“DO NOT CONFLATE NARRATOR W/ AUTHOR,” Scanlon’s narrator writes on a student essay.

These books are rigid in form but almost infinitely expansive in substance. The narrational “consciousness” can (and does) take us wherever she pleases, as long as it adds a useful dimension to the subjects or themes under consideration: life and death, art and love, desire and rejection. Complicating this approach even further are the playful ways that each narrator portrays the physical world, as if communicating through a kaleidoscope of perspectives. Halfway through Dept. of Speculation, the narration mysteriously switches from “I” and “we,” to “the wife.” The various entries in Her 37th Year alternate between third-, second- and first-person. This messy, multi-faceted narration acknowledges the fact that our internal dialogues often address many different audiences, real and imagined, from our loved ones and acquaintances, to our former and possible selves.

The artistic ethos underlying such formally experimental texts closely mirrors that of David Shields’ genre-bending manifesto Reality Hunger (2010), in which he argues for new collage-style forms of literature that explore big themes and topics using any and every available method, regardless of formal attribution or canonical classifications (he has described genre as “a minimum security prison”). Shields’ mandate to his literary peers is to create “art with a visible string to the world”, texts that help the reader better understand “how … the writer solve[d] being alive”.

The Morgan Library in New York

One laudable example that Shields often cites is Gregory Burnham’s ‘Subtotals’ (from Harpers Magazine, July 1989). This short piece takes the form of a back-of-the-napkin calculation, the narrator tallying up his life’s many experiences, such as number of broken bones (0), houses rented (12), times unfaithful to wife (2), stairs walked up and down (745,821, 743,609), etc. Similar to Scanlon’s index-style structure, part of the beauty embedded into Burnham’s piece is the juxtaposition of a logical form filled with human subjectivity. His narrator reveals himself through the miscellaneous subjects deemed personally important enough to categorise, from “states visited (38)” to “number of gray hairs (4)”.

The collage of ideas that make up Her 37th Year build toward an argument that more important than narrative is the pure sense of being somewhere – anywhere – in communion with another human soul. The index entry for “COMMUNICATION” quotes playwright Tony Kushner: “The individual is a myth. The lowest reducible unit of humanity is two.” The narrator recalls reading somewhere that “it takes two to be ill: patient and doctor”, and she fondly remembers an adolescent crush on her psychiatrist, their weekly sessions an attempt to “bridge the gap, the horror of separateness”. These sentiments seem to be directly channeling Shields’ desire for more artistic “visible string[s] to the world”.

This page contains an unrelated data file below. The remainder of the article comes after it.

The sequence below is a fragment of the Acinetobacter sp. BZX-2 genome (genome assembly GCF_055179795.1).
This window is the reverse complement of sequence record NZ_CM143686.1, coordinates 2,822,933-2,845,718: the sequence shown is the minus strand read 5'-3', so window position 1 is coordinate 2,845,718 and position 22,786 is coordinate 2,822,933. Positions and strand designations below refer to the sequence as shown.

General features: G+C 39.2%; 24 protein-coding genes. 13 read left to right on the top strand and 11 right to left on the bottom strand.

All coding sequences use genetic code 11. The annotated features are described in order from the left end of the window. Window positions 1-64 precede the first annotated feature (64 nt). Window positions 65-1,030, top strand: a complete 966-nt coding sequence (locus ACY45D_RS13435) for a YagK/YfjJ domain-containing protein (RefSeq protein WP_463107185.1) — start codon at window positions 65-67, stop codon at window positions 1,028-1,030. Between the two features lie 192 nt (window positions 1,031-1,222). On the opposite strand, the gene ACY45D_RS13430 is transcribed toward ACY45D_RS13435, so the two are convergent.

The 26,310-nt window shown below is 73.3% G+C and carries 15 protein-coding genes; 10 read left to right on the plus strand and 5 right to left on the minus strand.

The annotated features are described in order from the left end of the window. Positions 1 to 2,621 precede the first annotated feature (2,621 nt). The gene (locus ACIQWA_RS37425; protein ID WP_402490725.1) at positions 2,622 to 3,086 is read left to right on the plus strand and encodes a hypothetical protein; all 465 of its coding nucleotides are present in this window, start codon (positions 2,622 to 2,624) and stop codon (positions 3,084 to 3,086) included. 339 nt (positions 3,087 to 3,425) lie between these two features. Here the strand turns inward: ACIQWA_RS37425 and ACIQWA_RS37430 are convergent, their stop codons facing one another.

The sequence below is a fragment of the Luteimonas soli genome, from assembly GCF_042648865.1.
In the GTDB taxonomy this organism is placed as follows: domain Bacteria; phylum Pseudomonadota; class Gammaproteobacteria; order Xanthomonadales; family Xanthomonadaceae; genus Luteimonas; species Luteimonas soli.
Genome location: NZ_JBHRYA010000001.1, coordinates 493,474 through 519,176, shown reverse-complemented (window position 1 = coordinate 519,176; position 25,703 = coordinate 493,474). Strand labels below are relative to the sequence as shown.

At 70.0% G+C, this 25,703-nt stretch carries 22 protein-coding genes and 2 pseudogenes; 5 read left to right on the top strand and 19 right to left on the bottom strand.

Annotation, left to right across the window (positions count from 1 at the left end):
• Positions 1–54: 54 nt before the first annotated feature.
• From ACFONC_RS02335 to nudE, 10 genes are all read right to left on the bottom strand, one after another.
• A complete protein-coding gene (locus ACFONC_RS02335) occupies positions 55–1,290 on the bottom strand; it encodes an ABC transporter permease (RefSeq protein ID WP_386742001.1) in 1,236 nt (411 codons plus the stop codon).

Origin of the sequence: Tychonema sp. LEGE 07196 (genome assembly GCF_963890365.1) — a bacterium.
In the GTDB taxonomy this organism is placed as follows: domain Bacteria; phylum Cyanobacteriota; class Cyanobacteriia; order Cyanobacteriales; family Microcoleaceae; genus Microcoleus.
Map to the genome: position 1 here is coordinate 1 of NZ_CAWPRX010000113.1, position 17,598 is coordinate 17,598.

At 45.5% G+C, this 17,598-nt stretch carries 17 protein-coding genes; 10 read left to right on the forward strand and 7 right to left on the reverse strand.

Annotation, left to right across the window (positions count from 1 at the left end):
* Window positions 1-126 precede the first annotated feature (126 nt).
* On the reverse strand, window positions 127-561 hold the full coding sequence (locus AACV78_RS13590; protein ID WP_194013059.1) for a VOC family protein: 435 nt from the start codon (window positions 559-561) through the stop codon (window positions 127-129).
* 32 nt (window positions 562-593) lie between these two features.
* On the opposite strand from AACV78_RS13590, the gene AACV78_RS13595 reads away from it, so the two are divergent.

The book does have one roughly decipherable, overarching narrative: the narrator’s gradual ascent towards a heightened emotional maturity, a lesson that bookends the text. Her mindset evolves from a declaration of personal defiance in the opening paragraph (“this is not about you”) to an enlightened plea for communion in the final sentence (“I really need you with me in this story”). Based on the opening paragraph, the “you” could be referring to her husband, “the man in boots”, or another nameless, long-lost lover from one of her past lives. Or could it be a direct reference to the reader, the person on the other side of the manuscript, that she has learned is necessary to bring her story to life?

In one of the book’s early scenes, the narrator describes a play about a prisoner who scratches on the wall of his cell. This image is invoked as a metaphor for life and art, a poignant summary of what we do during our brief moments here on Earth: “one scratch[es] on the wall”. If it is impossible for any single person to reckon directly with the universe, the best we can do is attempt to confide in the people around us, those who represent our fellow cosmic travellers.


Matt King

Matt King is a freelance writer based in New York. His nonfiction has appeared in The Atlantic, Electric Literature, Quartz, USA Today, The Daily Dot and various literary magazines. He tweets at @_mattking

First published in 3:AM Magazine: Tuesday, October 27th, 2015.